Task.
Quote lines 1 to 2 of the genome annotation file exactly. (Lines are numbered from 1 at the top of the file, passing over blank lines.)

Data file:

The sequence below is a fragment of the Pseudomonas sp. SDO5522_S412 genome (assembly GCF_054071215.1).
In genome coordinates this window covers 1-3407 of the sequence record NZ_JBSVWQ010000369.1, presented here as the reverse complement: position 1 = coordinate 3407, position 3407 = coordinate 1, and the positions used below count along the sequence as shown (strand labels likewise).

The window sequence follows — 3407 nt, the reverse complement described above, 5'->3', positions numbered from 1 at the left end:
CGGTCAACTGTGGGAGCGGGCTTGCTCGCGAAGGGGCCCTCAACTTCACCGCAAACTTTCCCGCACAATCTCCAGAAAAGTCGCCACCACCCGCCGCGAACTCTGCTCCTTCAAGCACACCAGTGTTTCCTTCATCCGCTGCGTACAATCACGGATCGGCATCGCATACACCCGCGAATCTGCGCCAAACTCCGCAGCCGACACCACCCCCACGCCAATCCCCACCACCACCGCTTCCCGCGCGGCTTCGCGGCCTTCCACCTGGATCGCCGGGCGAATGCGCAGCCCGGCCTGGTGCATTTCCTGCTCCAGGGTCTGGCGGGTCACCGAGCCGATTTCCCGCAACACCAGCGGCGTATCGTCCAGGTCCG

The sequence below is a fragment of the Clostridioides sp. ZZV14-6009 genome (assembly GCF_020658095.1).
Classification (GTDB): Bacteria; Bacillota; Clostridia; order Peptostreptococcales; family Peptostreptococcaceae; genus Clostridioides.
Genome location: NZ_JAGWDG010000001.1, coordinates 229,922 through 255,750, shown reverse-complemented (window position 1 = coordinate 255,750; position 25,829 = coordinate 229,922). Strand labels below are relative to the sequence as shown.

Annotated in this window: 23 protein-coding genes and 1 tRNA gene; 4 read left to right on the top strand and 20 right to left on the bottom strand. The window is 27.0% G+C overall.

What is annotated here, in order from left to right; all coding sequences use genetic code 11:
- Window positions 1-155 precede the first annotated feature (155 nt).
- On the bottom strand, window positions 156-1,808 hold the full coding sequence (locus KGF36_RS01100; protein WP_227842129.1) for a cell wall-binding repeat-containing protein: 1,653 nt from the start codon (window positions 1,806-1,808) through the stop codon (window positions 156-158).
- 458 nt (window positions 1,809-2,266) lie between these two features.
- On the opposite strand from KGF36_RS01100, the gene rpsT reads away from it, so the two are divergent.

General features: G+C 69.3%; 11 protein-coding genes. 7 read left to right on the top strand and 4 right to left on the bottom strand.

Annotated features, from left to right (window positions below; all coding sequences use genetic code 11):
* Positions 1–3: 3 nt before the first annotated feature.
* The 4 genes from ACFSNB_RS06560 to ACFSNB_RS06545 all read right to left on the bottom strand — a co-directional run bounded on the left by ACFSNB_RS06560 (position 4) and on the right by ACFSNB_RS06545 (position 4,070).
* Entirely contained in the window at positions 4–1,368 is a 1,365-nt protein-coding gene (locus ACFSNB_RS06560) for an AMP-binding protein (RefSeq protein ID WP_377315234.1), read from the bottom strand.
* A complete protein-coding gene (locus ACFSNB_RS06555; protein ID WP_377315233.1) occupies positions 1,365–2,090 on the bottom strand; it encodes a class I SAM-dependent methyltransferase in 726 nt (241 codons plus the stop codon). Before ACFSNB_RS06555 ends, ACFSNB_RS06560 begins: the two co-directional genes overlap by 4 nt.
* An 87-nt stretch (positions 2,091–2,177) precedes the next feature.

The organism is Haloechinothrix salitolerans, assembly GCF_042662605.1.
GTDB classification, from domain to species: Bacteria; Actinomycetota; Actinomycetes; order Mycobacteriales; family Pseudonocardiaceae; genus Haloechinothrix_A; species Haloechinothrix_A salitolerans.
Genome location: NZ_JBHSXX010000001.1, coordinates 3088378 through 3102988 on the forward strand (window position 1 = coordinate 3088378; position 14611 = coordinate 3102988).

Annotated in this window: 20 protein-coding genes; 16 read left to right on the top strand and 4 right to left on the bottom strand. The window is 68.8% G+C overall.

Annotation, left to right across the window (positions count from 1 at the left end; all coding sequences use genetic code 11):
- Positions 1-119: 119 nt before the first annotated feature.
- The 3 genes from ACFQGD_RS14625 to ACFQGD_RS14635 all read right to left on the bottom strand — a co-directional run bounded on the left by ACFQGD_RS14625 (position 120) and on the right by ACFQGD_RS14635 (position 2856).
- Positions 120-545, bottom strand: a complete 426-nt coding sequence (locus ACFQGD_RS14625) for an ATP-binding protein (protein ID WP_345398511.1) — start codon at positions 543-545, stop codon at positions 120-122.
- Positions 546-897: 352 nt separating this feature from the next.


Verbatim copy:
The sequence below is a fragment of the Pseudomonas sp. SDO5522_S412 genome (assembly GCF_054071215.1).
In genome coordinates this window covers 1-3407 of the sequence record NZ_JBSVWQ010000369.1, presented here as the reverse complement: position 1 = coordinate 3407, position 3407 = coordinate 1, and the positions used below count along the sequence as shown (strand labels likewise).